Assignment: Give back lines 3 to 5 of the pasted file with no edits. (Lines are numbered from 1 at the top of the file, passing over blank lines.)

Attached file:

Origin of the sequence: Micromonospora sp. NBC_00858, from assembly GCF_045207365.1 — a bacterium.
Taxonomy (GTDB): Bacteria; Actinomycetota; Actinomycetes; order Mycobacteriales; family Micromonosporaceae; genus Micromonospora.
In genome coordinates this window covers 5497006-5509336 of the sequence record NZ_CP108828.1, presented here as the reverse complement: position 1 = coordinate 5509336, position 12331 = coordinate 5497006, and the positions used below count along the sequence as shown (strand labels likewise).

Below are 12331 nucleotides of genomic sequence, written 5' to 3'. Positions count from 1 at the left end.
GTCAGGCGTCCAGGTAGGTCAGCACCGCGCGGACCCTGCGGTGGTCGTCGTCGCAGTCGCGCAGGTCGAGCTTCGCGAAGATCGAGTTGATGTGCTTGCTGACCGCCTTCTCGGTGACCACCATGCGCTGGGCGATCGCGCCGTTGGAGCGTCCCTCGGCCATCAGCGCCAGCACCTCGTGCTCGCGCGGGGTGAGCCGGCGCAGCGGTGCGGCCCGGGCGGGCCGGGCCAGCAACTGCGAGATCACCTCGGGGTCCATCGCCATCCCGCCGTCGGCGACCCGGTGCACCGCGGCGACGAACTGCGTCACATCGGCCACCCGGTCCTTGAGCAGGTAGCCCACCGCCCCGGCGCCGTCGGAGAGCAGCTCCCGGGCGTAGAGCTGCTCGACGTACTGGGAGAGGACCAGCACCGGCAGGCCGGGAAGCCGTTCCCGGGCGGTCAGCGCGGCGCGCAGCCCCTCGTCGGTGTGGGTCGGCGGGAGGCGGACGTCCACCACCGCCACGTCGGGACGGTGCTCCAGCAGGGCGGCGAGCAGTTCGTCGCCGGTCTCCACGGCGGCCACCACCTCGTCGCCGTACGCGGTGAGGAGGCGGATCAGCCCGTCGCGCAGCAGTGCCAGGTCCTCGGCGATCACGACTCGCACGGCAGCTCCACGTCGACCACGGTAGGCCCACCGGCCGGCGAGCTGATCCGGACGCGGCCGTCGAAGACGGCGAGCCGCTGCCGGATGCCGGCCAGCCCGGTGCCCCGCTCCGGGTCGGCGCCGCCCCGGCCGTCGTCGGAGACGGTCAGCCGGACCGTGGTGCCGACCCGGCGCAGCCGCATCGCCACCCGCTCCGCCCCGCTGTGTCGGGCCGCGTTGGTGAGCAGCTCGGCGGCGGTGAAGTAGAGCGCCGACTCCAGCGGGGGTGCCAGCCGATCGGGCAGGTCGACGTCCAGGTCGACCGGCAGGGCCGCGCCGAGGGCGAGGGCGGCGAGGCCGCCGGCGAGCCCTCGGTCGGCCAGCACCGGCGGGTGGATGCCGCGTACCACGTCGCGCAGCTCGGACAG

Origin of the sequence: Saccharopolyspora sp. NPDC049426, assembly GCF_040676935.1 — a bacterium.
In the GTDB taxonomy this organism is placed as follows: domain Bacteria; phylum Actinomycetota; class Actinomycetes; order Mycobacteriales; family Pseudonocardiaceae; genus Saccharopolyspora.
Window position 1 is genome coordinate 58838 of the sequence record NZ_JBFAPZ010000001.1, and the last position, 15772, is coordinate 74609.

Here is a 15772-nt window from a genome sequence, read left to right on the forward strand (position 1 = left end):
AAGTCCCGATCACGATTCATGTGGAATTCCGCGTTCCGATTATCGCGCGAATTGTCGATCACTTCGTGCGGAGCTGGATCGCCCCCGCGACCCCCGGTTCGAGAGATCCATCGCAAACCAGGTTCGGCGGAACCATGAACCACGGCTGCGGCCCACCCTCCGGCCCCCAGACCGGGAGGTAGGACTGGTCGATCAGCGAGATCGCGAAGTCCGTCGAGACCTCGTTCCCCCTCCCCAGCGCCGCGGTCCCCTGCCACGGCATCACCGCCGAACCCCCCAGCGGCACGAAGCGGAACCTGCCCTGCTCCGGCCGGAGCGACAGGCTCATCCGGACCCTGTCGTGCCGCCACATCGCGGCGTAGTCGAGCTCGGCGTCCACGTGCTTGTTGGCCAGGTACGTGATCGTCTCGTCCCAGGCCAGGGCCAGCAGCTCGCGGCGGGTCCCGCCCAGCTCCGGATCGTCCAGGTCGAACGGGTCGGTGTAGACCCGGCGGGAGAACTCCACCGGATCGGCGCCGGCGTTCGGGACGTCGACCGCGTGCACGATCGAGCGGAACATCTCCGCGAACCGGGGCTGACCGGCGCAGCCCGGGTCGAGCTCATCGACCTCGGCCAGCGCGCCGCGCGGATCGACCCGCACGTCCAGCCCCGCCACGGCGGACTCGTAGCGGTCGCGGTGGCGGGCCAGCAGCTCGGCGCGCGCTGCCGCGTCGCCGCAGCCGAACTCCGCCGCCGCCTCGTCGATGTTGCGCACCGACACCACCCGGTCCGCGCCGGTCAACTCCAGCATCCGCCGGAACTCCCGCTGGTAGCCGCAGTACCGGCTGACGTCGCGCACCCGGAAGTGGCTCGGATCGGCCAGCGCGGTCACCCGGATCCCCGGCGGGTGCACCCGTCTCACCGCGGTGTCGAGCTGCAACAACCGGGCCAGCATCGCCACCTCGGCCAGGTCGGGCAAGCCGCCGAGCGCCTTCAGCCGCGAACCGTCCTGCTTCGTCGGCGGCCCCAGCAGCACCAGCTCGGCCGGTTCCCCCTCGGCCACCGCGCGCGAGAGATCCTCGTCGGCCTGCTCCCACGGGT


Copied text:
In genome coordinates this window covers 5497006-5509336 of the sequence record NZ_CP108828.1, presented here as the reverse complement: position 1 = coordinate 5509336, position 12331 = coordinate 5497006, and the positions used below count along the sequence as shown (strand labels likewise).

Below are 12331 nucleotides of genomic sequence, written 5' to 3'. Positions count from 1 at the left end.
GTCAGGCGTCCAGGTAGGTCAGCACCGCGCGGACCCTGCGGTGGTCGTCGTCGCAGTCGCGCAGGTCGAGCTTCGCGAAGATCGAGTTGATGTGCTTGCTGACCGCCTTCTCGGTGACCACCATGCGCTGGGCGATCGCGCCGTTGGAGCGTCCCTCGGCCATCAGCGCCAGCACCTCGTGCTCGCGCGGGGTGAGCCGGCGCAGCGGTGCGGCCCGGGCGGGCCGGGCCAGCAACTGCGAGATCACCTCGGGGTCCATCGCCATCCCGCCGTCGGCGACCCGGTGCACCGCGGCGACGAACTGCGTCACATCGGCCACCCGGTCCTTGAGCAGGTAGCCCACCGCCCCGGCGCCGTCGGAGAGCAGCTCCCGGGCGTAGAGCTGCTCGACGTACTGGGAGAGGACCAGCACCGGCAGGCCGGGAAGCCGTTCCCGGGCGGTCAGCGCGGCGCGCAGCCCCTCGTCGGTGTGGGTCGGCGGGAGGCGGACGTCCACCACCGCCACGTCGGGACGGTGCTCCAGCAGGGCGGCGAGCAGTTCGTCGCCGGTCTCCACGGCGGCCACCACCTCGTCGCCGTACGCGGTGAGGAGGCGGATCAGCCCGTCGCGCAGCAGTGCCAGGTCCTCGGCGATCACGACTCGCACGGCAGCTCCACGTCGACCACGGTAGGCCCACCGGCCGGCGAGCTGATCCGGACGCGGCCGTCGAAGACGGCGAGCCGCTGCCGGATGCCGGCCAGCCCGGTGCCCCGCTCCGGGTCGGCGCCGCCCCGGCCGTCGTCGGAGACGGTCAGCCGGACCGTGGTGCCGACCCGGCGCAGCCGCATCGCCACCCGCTCCGCCCCGCTGTGTCGGGCCGCGTTGGTGAGCAGCTCGGCGGCGGTGAAGTAGAGCGCCGACTCCAGCGGGGGTGCCAGCCGATCGGGCAGGTCGACGTCCAGGTCGACCGGCAGGGCCGCGCCGAGGGCGAGGGCGGCGAGGCCGCCGGCGAGCCCTCGGTCGGCCAGCACCGGCGGGTGGATGCCGCGTACCACGTCGCGCAGCTCGGACAG